On January 12, 2023, the United States District Court for the Northern District of Texas, in Locasio v. Fluor Corporation, dismissed claims against the fiduciaries of the Fluor defined contribution plan. This was an “underperformance” claim, with plaintiffs arguing that the plan’s target date fund, which mirrored the BlackRock LifePath Index Funds, was imprudently included/retained in the plan because it underperformed (alleged) comparator funds. (Similar claims involving the BlackRock LifePath Index Funds have been made in recent lawsuits against a number of large plan sponsors.) Similar claims were made with respect to the Fluor plan’s Custom Large Cap Equity Fund, Custom Small/Mid Cap Equity Fund, and Custom Non-U.S. Equity Fund.
No standing where no investment in targeted fund: The court held that “[a] plaintiff must demonstrate standing for himself or herself, not just for others he or she professes to represent.” And that “Plaintiffs must allege an individualized and particular injury.” On this basis the court rejected plaintiffs’ argument that they could make a claim based on “a generalized injury to the Plan and its participants.” The court therefore dismissed, for lack of standing, all claims by one plaintiff (Locascio) because she had not invested in any of the funds complained of, and it only allowed claims by the other plaintiff (Summers) with respect to the three funds in which he had invested.
No adequate pleading of a “meaningful benchmark:” As is typical of these cases, plaintiff’s claim was based on a comparison of the performance of allegedly similar funds. The court noted that prudence is ultimately determined by process, not a retrospective comparison of investment results: “Put bluntly, a flawed fiduciary process can result in great returns while a diligent and complete fiduciary process can result in underperformance.” Nevertheless, such an imprudent process may be adequately alleged via “circumstantial factual allegations.” Quoting Main v. Am. Airlines Inc. (N.D. Tex. 2017):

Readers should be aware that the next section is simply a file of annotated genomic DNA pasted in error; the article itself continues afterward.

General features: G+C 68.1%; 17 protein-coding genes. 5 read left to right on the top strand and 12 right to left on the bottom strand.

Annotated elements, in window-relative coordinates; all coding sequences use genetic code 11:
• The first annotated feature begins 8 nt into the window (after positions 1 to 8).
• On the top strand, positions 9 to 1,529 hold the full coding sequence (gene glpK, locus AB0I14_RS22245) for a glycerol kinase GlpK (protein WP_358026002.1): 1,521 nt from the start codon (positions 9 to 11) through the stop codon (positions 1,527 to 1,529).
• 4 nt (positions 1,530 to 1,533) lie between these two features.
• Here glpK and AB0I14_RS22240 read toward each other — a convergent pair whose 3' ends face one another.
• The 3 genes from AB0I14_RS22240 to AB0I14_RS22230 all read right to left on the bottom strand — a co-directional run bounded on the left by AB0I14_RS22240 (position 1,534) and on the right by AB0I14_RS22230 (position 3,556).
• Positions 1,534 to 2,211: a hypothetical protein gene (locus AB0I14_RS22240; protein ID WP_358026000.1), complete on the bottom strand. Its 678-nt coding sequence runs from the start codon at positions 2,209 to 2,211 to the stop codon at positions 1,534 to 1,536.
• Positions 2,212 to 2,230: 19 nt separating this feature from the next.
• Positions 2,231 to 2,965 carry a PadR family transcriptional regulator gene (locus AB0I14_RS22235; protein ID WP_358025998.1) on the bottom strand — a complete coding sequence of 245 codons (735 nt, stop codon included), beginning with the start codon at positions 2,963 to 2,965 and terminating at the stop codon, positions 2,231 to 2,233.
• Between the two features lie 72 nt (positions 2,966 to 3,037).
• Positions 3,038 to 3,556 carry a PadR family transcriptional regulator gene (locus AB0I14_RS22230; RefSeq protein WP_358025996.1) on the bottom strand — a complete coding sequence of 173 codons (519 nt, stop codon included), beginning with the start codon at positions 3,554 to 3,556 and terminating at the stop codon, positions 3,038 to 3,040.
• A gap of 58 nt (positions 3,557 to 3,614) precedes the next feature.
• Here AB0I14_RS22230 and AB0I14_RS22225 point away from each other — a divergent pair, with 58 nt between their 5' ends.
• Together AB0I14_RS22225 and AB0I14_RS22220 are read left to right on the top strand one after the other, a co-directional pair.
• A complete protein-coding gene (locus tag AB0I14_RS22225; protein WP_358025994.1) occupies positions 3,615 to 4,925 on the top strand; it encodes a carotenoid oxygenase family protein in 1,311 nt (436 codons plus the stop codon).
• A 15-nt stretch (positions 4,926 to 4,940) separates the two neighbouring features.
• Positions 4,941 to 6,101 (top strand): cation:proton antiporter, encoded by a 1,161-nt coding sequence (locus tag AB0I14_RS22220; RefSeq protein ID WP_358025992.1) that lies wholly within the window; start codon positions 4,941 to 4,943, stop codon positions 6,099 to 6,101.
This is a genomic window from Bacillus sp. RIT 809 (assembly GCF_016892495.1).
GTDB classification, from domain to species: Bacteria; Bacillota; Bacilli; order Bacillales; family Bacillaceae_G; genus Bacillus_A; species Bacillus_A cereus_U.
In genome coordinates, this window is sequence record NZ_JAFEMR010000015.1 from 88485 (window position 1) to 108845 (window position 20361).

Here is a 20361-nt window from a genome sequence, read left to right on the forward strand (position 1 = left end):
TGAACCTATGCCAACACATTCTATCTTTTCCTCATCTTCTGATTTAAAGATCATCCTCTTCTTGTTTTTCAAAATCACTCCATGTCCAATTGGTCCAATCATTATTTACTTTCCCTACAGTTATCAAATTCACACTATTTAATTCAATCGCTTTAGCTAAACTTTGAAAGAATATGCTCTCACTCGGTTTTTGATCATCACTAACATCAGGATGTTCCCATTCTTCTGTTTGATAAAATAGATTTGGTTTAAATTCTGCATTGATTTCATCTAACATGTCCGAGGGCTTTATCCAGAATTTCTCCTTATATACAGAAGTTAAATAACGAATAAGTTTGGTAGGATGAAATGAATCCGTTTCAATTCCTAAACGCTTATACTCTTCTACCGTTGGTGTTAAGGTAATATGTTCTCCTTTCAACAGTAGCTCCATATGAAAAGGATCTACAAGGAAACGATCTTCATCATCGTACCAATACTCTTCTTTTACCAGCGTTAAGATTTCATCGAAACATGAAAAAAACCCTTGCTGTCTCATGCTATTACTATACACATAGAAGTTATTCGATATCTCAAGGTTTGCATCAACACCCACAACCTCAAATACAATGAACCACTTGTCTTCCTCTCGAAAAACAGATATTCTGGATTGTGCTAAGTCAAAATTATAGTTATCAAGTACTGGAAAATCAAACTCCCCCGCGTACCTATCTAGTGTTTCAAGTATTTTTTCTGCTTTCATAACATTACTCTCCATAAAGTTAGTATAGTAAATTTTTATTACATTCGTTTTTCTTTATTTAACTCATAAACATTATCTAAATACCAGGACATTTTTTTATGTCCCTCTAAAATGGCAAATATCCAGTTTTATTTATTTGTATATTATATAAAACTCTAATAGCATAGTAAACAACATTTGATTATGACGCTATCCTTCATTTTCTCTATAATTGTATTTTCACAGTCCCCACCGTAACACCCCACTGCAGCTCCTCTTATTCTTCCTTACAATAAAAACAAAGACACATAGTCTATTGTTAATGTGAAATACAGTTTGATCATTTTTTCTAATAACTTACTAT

The prudence standard normally focuses on the fiduciary’s conduct in making investment decisions, and not on the results. But when the alleged facts do not “directly address the process by which the Plan was managed,” a claim alleging a breach of fiduciary duty may still survive a motion to dismiss if the court, based on circumstantial factual allegations, may reasonably “infer from what is alleged that the process was flawed.”
In this regard, “meaningful benchmarks for comparison” may be useful (especially at the motion to dismiss stage, where no discovery has taken place). But “’simply labeling funds as ‘comparable’ or ‘a peer’ is insufficient to establish that those funds are meaningful benchmarks against which to compare the performance of’ the allegedly imprudent funds.” For this reason, the court dismissed plaintiff’s (remaining) claims, with leave to amend to cure this flaw in his pleadings.
With respect to standing, not all courts have applied a rule that a plaintiff must have invested in a specific fund to sue with respect to it. Last year we published an article reviewing this issue of standing to sue – Which participants can sue? In that article we discuss a Third Circuit decision upholding a lower court decision for plaintiffs in Boley v. Universal Health Services on this issue. Critically, in that case, every plaintiff had invested in at least one of the plan’s (allegedly) “excessively expensive funds.” The court held that all plaintiffs had “adequately alleged they suffered injury from Universal’s imprudent investment evaluation process,” and could therefore sue with respect to all funds.
With respect to (what has now become the standard for plaintiffs’ complaints) inferred-imprudent-process-based-on-comparison-to-other-plans, we are now seeing more and more courts question the adequacy of comparators. Thus, both the Singh and Locasio courts cited the recent Sixth Circuit decision in CommonSpirit, which dealt with this issue in detail.
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We will continue to follow these issues.